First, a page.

Sacha Westerbeek is one of the people trying to help some of the one million Sudanese people who have fled their homes in what the UN is calling "the world's worst humanitarian crisis".
She is working for the United Nations children's agency, Unicef, in Nyala, South Darfur and is writing a diary for BBC News Online about her experiences.
Sunday 26 September
This morning a colleague from the Spanish Red Cross comes to check if I know what might have happened in Kalma, as he tells me that his staff is not allowed to enter the camp.
When I ask around one of the Unicef drivers tells me that he saw Medecins Sans Frontieres (MSF) leave early this morning, but return to Nyala shortly afterwards.
Then we hear that Kalma camp is closed - again - due to a security incident.
Apparently two police officers were shot dead and one is wounded. By who is not clear and again none of the information can be verified.
It is then rumoured the camp might open at 1100.
I am waiting with a Japanese film crew and some NGOs including MFS-Holland not far from the police checkpoint and indeed around 1100 we cross the checkpoint and we enter Kalma camp.
The TV crew wants some footage from the Therapeutic Feeding Centre (TFC) run by MSF-Holland and supported by Unicef.
The atmosphere in the camp feels a bit tenser than on other days, but that is maybe also because I feel different about going in today, because of the reported incidents.
I've been told that some of the local IDP staff working for NGOs have decided to stay at home in case something happens again.
I am pleased to go out with the Japanese crew as it gives me the opportunity to talk to some of the women in the TFC.
Aisha, a young 22-year-old woman, came to the TFC six days ago. Her 24-month-old child, Muzdaleta was 5.9kg at the time she registered here. Now the baby has already reached 6.9kg, and will be released when she weighs 7.4kg.
Although the baby is looking pretty good and seems to have a good appetite, she is not feeling well. Her stomach is upset and she has diarrhoea.
"I think it is because my child was first on F75 and now is on F100", she says.
If you are not used to this kind of terminology it sounds rather overwhelming and I find it amazing to hear this young mother speak like a medical doctor about the different milk formulas administered for malnourished children.
F75 milk powder is given to severely malnourished children at the beginning of the treatment.
As they are get a bit better they will be given F100, which has a higher dose of protein, more calories and a higher osmotic load, which means that the body needs to work harder to break it down.
Changing a child's diet from F75 to F100 can be risky, and the transition phase is closely monitored.
Sometimes when a child's body is not ready for the dietary change, it can lead to oedema or - in rare cases - to cardiac failure.
"I suspect that my child also has oedema," she says while showing me Muzdaleta's swollen feet.
Aisha has been well trained and knows the signs to look for to alert the doctor when needed.
She shows me Muzdaleta's monitoring card after the doctor leaves: possible oedema - needs reassessment tomorrow.
Saturday 25 September
I receive news about child abductions and bribes to speed up the voluntary repatriation of internally displaced persons (IDPs) to their villages of origin.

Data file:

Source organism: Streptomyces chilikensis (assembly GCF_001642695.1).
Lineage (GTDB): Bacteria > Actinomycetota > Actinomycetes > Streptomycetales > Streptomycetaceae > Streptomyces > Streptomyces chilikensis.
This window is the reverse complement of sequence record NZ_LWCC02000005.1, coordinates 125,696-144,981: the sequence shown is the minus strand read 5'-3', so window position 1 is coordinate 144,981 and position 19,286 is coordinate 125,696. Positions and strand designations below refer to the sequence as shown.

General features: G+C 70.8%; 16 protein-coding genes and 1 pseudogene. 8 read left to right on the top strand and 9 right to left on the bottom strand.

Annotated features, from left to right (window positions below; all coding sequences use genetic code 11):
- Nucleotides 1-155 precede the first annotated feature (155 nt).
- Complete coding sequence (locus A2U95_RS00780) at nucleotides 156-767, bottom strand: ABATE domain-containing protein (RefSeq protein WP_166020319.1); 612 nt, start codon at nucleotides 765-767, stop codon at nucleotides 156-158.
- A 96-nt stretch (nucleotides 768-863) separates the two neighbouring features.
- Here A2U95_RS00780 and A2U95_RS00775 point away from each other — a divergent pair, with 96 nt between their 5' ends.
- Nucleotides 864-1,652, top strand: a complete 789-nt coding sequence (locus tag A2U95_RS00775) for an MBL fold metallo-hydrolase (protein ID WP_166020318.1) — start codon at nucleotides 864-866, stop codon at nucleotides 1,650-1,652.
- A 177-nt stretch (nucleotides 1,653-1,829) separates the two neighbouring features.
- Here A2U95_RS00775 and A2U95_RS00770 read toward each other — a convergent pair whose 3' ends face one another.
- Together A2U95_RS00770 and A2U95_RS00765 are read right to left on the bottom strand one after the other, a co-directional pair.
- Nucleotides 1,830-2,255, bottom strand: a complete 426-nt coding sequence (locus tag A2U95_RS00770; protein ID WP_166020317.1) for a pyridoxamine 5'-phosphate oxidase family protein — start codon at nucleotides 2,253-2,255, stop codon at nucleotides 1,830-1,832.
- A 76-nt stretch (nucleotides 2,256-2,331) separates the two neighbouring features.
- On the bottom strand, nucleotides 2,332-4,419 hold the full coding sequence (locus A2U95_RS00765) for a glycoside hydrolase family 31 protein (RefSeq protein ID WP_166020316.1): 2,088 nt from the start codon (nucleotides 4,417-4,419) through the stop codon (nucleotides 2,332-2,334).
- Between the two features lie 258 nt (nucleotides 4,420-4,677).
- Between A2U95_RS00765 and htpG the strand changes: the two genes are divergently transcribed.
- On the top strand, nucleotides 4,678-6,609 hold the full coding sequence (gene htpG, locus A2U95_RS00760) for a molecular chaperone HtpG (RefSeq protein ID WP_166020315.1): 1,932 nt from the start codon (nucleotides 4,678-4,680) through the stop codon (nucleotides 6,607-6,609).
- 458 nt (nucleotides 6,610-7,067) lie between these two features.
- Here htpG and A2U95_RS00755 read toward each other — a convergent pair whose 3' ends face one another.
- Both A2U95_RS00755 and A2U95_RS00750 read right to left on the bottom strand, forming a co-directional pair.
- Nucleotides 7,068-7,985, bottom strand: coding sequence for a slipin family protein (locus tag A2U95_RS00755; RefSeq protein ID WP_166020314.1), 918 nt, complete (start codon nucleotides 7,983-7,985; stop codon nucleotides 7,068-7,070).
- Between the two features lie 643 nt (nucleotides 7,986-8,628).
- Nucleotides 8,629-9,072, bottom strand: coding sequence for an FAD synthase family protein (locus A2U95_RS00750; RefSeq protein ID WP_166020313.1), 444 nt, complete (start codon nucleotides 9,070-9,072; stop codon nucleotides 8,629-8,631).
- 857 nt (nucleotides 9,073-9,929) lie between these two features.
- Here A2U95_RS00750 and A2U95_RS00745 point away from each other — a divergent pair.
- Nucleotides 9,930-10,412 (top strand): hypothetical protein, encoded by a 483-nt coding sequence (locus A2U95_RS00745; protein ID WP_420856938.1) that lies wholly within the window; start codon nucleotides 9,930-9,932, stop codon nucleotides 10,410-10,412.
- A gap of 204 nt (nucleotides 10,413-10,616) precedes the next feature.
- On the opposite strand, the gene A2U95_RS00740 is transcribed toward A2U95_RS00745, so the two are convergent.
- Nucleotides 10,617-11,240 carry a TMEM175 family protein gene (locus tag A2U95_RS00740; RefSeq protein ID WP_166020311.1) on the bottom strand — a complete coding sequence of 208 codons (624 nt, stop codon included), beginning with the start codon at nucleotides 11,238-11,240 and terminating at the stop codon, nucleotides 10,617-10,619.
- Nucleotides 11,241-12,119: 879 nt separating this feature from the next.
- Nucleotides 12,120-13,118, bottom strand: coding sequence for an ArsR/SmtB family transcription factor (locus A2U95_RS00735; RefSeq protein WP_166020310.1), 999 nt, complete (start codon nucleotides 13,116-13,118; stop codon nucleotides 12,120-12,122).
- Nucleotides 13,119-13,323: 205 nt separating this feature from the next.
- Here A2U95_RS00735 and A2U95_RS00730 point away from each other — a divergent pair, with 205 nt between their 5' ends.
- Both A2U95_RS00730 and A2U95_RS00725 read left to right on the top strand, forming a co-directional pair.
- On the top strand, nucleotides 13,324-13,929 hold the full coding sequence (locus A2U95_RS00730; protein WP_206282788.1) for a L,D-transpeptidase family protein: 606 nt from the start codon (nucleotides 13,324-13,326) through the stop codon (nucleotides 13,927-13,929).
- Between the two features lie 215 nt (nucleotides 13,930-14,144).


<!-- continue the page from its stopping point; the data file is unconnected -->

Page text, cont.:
A mission goes to Kalma IDP camp to investigate the incident.
In the end it turns out that there are at least 10 different versions of the story and it appears there are no children missing.
The African Union also investigates the incident and they have another version of the story.
Not knowing what is happening in Kalma IDP camp, only 14km away from Nyala, makes it very difficult and frustrating for humanitarian aid workers.
We do not know who to address and how to prevent further confusion amongst the IDPs, teachers, children, police and other parties involved.
Friday 24 September
On Friday, the government of Sudan reports on a coup plot by backers of detained Islamist opposition leader Hassan al-Turabi.
My UN colleagues in the capital Khartoum are urged to stay indoors and to be on the alert. I wonder if Darfur is safer than Khartoum.
Wednesday 22 September
Kalma IDP camp, about 14 km from Nyala - the capital of South Darfur, has changed so much over the last month.
The official figure released by the UN shows that there are presently 60,000 IDPs living in the camp and like any other settlement were thousands of people are living together there is a lot of business going on.
We have a tea break in the market and I'm happily surprised to see the many business initiatives that are taking off in the camp.
There is a meat corner with (I hope) freshly slaughtered meat (you get the flies with it for free), a shoe repair shop, a radio repair shop, a tailor, several places were you can buy clothes, shoes, vegetables, dates and fruit.
There are small corner shops which sell basic items such as sugar, salt, tomato sauce, peanuts, soap etc and every five metres, there is a tea shop and I even see a place were you can relax and have a puff on one of the water pipes.
When they were attacked, some of the IDPs had to leave their homes without money or even clothes. Often they are forced to sell some of the goods they are given by aid organisations and it is therefore no surprise that the market is bursting with oil, sorghum, jerry cans and other items that were distributed.
I meet a woman who tells me that she ran away from home early in the morning when her village was attacked. She was wearing hardly any clothes and she had to walk two full days to get to Kalma camp.
After she received food she was able to sell a quantity of it and she bought a dress.
She tells me that her children go to bed hungry, but that she cannot walk around half naked.